CUMBERLAND – Soccer is suddenly sensational, the bandwagon full of fans.

Veterans, of course, have to put up with these newbies, spouting trendy futbol phrases like nil-nil, set pieces and bulging the onion bag. The cynic in me says they’re only in it for the World Cup party — a midseason tune-up between February Super Bowls of chips, dip and couch cushions.

OK, fine. You folks are aboard — but the price of admission is a tale from a back-in-the-day fan, who came to the game the old-fashioned way.

My entree to soccer was through my older brother, Buzz, who preceded me as a high-school player in the hayseed town of Granby, Conn. Back in the ’60s, American soccer featured bulky shoes, beefy players and too many kicks delivered with the toe.

Balls out of bounds were restarted with a sidelines kick, not a throw-in — usually producing these twisting, 40-yard knuckleballs. Think of Lou Groza, the NFL placekicker, playing soccer. The old American style of play was not pretty.

Buzz went on to play soccer at Trinity College, in Hartford, Conn. Trinity is a small Division III college, but in the 1960s it managed to attract a contingent of talented foreign players. My sports-mad parents spirited me off to my brother’s games, and it was there I discovered soccer in all its deft, not-made-in-USA glory.

I still remember the Trinity players: long-haired Welshman Marty Williams, whose every pass was a hooking, outside-of-the-foot masterpiece. Manuel Martins of Portugal, a tall, elegant fullback; Chico Roumaine of Costa Rica, with his lightning-quick sole-back turns.

And my favorite, Abbie Haji, rumored to have played with an African national team. “The Haj,” according to my brother, only needed to play at half-throttle — occasionally unleashing a 40-yard cannon that gave a glimpse of his real talent.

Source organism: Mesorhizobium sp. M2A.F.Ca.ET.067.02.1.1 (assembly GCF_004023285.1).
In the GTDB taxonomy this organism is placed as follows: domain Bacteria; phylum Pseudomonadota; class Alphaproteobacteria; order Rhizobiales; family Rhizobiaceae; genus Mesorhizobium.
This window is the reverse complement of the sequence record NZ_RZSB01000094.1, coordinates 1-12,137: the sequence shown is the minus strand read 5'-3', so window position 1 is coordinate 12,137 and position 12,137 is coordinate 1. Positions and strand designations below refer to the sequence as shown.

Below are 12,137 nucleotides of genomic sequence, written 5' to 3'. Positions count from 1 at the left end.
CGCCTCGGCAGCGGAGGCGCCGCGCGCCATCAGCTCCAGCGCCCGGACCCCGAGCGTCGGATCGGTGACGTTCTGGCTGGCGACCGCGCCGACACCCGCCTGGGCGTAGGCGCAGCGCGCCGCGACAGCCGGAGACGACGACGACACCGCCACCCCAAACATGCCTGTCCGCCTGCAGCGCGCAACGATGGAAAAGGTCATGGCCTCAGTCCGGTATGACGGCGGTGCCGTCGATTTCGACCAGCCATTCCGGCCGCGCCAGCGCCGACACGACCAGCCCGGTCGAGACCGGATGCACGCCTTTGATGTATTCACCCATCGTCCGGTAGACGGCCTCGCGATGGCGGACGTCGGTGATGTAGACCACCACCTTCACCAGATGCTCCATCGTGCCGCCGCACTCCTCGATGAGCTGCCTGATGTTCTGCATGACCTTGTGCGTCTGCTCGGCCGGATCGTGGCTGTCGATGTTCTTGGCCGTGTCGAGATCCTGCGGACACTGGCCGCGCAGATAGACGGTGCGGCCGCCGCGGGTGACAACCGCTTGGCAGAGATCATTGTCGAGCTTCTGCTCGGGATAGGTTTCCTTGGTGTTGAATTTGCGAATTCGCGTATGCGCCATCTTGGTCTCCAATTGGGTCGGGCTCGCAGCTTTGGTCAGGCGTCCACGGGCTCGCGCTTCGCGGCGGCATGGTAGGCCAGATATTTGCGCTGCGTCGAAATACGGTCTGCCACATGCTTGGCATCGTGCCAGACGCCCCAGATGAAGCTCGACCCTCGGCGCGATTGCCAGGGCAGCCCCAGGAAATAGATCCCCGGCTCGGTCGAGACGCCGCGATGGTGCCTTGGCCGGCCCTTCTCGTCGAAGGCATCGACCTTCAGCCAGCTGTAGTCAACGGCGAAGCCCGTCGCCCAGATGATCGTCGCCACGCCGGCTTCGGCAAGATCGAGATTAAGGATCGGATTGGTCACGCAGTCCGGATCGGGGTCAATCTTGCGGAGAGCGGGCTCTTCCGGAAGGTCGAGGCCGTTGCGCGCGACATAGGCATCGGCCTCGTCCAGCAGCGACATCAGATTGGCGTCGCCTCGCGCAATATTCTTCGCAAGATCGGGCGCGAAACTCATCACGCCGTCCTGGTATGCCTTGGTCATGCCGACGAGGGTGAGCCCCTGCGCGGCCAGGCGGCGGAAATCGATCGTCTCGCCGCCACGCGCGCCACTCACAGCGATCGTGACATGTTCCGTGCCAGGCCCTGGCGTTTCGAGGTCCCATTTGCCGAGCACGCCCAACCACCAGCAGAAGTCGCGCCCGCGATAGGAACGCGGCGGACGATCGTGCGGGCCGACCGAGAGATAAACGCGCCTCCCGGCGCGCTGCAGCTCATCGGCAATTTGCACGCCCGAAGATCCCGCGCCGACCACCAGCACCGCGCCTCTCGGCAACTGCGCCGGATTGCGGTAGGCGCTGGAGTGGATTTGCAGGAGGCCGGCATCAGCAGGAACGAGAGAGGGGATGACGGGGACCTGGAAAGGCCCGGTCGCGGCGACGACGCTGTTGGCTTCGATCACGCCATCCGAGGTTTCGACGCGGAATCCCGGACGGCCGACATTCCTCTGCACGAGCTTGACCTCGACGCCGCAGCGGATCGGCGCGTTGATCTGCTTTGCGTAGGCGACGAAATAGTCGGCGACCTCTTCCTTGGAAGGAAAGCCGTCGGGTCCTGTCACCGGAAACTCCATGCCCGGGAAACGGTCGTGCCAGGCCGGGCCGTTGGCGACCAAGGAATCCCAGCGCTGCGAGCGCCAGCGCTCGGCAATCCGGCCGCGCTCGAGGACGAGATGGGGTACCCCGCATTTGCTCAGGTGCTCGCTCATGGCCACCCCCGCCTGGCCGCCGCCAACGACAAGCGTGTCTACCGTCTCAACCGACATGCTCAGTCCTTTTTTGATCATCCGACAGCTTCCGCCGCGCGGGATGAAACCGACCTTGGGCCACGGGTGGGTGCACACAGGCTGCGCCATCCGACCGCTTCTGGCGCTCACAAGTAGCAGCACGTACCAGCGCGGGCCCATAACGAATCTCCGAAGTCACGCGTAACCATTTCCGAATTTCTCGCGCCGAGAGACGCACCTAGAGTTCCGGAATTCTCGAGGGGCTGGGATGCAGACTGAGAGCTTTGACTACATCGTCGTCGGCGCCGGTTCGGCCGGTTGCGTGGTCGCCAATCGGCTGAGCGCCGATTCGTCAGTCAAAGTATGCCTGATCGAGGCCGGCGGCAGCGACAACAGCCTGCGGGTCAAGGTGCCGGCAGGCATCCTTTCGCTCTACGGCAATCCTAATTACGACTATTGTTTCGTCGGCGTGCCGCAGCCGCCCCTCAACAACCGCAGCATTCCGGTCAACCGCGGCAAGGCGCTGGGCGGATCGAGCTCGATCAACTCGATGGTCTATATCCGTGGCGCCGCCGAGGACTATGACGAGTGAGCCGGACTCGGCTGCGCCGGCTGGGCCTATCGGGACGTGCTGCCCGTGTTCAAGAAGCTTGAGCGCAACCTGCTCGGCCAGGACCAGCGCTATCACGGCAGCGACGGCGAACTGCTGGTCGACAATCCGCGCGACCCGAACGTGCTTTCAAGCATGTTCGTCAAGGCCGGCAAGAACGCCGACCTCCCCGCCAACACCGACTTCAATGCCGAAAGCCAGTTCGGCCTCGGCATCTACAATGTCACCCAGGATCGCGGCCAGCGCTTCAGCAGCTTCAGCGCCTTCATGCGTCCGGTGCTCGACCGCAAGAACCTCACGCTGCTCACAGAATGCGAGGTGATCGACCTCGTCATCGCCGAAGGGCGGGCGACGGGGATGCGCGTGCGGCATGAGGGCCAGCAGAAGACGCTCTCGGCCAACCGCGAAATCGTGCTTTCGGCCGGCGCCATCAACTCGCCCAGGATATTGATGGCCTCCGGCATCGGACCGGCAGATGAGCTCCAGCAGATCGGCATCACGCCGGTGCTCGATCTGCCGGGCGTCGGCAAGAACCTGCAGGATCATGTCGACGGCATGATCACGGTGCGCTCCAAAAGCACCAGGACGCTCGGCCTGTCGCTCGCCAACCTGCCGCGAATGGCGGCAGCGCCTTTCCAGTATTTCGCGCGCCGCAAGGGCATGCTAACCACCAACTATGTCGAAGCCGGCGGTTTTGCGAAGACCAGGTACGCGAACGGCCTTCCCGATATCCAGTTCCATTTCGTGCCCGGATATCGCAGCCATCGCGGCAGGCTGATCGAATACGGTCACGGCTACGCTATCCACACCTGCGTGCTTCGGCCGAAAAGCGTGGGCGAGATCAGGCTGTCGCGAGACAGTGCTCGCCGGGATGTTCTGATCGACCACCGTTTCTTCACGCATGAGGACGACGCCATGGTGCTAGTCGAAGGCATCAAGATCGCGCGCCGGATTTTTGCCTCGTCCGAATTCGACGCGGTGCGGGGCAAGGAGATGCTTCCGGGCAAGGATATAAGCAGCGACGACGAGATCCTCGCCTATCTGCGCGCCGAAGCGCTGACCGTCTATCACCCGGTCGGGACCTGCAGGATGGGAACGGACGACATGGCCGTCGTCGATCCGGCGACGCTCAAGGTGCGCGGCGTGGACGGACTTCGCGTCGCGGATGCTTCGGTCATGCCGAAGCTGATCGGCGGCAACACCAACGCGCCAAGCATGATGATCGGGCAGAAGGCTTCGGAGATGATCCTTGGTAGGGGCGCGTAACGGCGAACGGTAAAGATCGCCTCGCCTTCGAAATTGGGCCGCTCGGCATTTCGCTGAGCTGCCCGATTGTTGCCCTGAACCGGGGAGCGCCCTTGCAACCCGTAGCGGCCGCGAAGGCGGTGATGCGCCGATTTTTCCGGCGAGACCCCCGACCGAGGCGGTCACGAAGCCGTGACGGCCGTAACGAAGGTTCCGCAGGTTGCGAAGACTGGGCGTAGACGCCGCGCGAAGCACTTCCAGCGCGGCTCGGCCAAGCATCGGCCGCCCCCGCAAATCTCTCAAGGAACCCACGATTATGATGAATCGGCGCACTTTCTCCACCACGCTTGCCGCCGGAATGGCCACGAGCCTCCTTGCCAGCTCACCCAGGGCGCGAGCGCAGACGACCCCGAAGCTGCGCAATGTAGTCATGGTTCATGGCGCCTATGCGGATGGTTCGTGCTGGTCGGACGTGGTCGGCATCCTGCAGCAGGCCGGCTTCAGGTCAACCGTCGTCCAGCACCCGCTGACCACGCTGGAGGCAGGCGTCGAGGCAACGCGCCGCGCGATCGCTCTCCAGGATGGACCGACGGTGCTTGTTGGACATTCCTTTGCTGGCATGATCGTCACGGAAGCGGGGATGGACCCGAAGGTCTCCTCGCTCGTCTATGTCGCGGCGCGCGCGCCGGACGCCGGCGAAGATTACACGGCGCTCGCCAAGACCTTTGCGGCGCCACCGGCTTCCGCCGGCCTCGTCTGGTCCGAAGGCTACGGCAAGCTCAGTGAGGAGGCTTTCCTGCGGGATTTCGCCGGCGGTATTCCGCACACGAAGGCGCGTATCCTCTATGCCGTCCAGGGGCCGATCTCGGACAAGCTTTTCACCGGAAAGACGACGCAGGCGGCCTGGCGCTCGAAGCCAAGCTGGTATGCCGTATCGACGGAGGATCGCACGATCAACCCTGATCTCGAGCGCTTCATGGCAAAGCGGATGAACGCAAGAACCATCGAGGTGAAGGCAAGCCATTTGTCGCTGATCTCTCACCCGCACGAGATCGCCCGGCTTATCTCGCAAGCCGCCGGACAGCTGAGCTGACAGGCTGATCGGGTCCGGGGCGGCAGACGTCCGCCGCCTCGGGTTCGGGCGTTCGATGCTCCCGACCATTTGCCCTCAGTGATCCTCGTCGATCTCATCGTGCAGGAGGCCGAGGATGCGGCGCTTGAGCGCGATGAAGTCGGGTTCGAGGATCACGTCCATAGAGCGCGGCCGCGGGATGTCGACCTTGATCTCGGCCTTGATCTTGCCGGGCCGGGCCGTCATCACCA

At age 13, I loved to hustle behind the goal before games, returning practice shots that went wide. (I can’t imagine modern youngsters, so busy with their travel teams, actually deigning to be an apprentice or go-fer.)

From this era, in 1968, came the most memorable game I ever saw — an NCAA tournament match as tiny Division III Trinity played Long Island University. LIU was a “U.N. team” with exactly one U.S.-born player (yup, the keeper).

Trinity lost, at Hartford, on a rain-soaked morass more suited for an ATV romp. But the images of those glorious, mud-covered players dancing so artfully amid the slop are indelible. I was in heaven.

I followed my brother to Trinity, but the foreign-player pipeline had closed and the program was awful.

It wasn’t until after college that I got to savor the multicultural world of soccer via “Sunday soccer” leagues in Connecticut, California, Massachusetts and Virginia.

These club teams usually represented national origins, so you had Hartford Inca (Peru), Bridgeport’s powerhouse Vasco de Gama (Portugal), Jamaican, Mexican, Italian teams.

You ate kielbasa at the Hartford Ukrainian club, pizza at Mt. Carmel in Springfield, Mass., shared beer and bread at the Portugese club in Ludlow, Mass.

Games were sparsely attended — unless big money had been bet and paid “ringers” brought in. (I remember one such player, a rugged midfielder named Fernando who led us in a warm-up. “Take deep inhale” he commanded. “Hold it now ha-lex.”

Usually spectators consisted of bored wives, distracted girlfriends and older, highly excitable soccer fans in polyester slacks and striped shirts. Now these were soccer fans, contorted in anguish — “No, ray-fa-REE, no!” — by penalty kicks.

They would compete for errant caroms on the sidelines: Pop the ball up with a foot, add two juggles off the thigh — hup! hup! — then rock a volley back onto the field. Usually the kicker’s shoe would also fly off, a tasseled loafer arcing onto the field amid catcalls as the owner did a one-legged hop to retrieve it.

But it wasn’t always pretty. Soccer is a passion. There was a golf-club wielding imbroglio at the Springfield Armory; a referee chased and surrounded in his car in Pittsfield, Mass.

In Torrington, Conn., I remember legit tough-guy Tommy H. running up past me at midfield — he was muttering, “OK, OK, OK” — before he pole-axed an overly rough opponent with a elbow to the back of the neck. Crazy stuff, like being in a movie.

Now, with soccer on the brink of mainstream popularity, it’s likely to lose that under-the-radar karma. Here are the bandwagon fans, busting in like they own the place.

It’s all good, you say, but I see it coming — Perez Hilton and Ke$ha in Ronaldinho jerseys.

Gads. Is it too late to take up rugby?

 

– Special to The Press Herald